The paper "Impact of the Global Financial Crisis on Developing Economies - Philippines" is a perfect example of a micro and macroeconomic case study. In September 2008, an American bank with global investments called Lehman Brothers was publicly declared insolvent, after it files for bankruptcy protection. The incident heralded subsequent bankruptcies and takeovers of other banks and financial institutions across Europe and the United States and to a small extent Australia (Yap et al. 2009; Brown & Davis 2009). This sent significant shocks across the global financial system, including in the thriving economies in East Asia.
The spread of the financial crisis can be explained by the Contagion theory, which suggests a situation where the collapse of the currency in one country triggers financial or economic crisis to happen in other countries (Kogid et al. 2009). Consequently, many other Asian economies like Singapore, Japan, Malaysia, Philippines, and Hong Kong witnessed significant economic downturn (Yap et al. 2009). At this point in time, the financial crisis, which has origins in the United States subprime mortgage market spiralled into a global recession.
In respect to the Philippines, the Philippine banks had initially tended to have a relatively conservative attitude, which should have contributed to marginal effects of the crisis on the economy but this was not the case. Indeed, when compared to other East Asian economies, the economic growth of the Philippines has been slow, following the crisis (Yap 2009; Yap et al. 2009). This essay argues that while the Philippines had at the onset of the 2008-2009 financial crisis withstood the global financial unrest better than most economies in East Asia because of its conservative policies, the situation had some risks on the country’ s asset markets, financial sector, foreign exchange market, real sector and macroeconomic balance. The effects of the crisis on the Philippines’ asset markets The financial crisis slowed foreign investment into the Philippines by leading to significant capital outflows.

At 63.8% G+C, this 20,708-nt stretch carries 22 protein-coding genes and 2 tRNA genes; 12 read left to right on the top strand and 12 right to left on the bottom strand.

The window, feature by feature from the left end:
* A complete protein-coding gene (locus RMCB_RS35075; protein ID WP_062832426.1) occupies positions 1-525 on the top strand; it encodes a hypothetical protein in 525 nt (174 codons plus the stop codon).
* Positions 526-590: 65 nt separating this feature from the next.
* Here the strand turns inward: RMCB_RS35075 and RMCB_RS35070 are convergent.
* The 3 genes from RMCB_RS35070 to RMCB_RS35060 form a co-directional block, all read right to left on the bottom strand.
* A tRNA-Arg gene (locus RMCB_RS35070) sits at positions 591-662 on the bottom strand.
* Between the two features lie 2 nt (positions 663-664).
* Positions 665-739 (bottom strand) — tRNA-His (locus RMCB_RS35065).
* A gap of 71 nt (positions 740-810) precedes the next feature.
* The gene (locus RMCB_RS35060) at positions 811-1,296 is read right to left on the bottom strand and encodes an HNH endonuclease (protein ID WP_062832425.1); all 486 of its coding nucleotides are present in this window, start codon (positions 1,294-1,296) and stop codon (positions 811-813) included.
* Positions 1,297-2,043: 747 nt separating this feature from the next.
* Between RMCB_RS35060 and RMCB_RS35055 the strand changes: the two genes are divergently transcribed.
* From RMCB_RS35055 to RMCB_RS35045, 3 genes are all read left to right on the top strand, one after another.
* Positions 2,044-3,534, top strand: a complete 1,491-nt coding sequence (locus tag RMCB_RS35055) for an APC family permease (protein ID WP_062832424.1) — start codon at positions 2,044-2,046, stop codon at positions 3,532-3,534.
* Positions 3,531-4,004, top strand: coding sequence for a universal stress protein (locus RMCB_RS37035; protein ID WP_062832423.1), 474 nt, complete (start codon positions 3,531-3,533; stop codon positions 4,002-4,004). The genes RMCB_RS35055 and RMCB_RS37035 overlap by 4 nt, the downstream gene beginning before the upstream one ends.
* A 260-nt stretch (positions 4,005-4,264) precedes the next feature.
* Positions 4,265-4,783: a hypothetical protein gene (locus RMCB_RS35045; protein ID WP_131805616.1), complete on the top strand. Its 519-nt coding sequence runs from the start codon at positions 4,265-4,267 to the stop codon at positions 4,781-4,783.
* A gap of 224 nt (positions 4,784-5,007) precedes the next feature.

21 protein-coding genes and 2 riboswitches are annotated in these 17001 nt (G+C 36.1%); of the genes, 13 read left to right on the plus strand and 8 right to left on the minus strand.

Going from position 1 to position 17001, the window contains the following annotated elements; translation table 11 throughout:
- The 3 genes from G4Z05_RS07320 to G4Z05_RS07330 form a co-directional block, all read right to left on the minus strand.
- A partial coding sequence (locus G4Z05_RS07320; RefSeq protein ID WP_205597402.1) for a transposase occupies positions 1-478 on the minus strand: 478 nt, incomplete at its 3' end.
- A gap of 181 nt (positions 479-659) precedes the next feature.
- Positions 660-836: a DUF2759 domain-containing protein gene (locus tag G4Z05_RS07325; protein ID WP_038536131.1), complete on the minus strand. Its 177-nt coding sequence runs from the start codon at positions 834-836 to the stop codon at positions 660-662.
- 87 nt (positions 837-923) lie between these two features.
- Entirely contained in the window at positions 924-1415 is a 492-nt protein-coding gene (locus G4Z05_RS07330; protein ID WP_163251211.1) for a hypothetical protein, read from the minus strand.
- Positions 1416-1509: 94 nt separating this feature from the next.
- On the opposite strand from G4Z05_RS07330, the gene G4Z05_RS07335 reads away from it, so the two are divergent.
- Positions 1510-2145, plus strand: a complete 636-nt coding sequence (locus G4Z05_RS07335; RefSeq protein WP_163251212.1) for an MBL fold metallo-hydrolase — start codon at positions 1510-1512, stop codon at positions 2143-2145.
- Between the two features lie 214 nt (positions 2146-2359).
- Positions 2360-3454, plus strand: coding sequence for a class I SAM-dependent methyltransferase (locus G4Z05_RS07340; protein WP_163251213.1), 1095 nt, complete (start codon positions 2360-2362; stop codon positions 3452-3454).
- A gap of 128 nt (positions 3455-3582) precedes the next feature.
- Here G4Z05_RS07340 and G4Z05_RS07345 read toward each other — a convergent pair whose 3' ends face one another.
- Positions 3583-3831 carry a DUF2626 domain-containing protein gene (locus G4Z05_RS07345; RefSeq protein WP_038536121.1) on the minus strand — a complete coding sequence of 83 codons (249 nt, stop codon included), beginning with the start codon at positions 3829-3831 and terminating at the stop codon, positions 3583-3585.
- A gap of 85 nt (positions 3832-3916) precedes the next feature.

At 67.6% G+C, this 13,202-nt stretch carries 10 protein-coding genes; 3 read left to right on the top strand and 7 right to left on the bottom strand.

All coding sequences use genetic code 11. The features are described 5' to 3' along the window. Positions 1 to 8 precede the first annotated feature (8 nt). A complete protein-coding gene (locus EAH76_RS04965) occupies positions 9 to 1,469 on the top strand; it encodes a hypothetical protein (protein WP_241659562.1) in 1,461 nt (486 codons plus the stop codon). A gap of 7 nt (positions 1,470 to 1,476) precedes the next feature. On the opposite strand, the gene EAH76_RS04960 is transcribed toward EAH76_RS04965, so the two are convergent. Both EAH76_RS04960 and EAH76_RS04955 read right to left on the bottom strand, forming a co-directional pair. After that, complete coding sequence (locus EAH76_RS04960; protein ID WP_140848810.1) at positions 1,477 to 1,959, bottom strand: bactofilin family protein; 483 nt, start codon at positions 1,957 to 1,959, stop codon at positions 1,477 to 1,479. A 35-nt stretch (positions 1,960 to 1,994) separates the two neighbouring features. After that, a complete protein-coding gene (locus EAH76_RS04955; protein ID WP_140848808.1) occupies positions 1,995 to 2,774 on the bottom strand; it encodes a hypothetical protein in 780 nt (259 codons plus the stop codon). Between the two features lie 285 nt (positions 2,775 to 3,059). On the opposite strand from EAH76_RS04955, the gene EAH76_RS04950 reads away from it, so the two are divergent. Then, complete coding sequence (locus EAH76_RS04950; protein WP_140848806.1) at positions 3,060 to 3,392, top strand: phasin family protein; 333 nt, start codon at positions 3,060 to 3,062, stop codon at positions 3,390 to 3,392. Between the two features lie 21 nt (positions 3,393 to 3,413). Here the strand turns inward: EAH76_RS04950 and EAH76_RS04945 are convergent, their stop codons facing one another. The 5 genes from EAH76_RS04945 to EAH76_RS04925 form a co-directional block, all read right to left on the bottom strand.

The financial crisis triggered virtual freeze in liquidity across the financial markets in the United States and Europe, which led to the setback of capital flows to the developing countries – among them Philippines (Yap et al. 2009).
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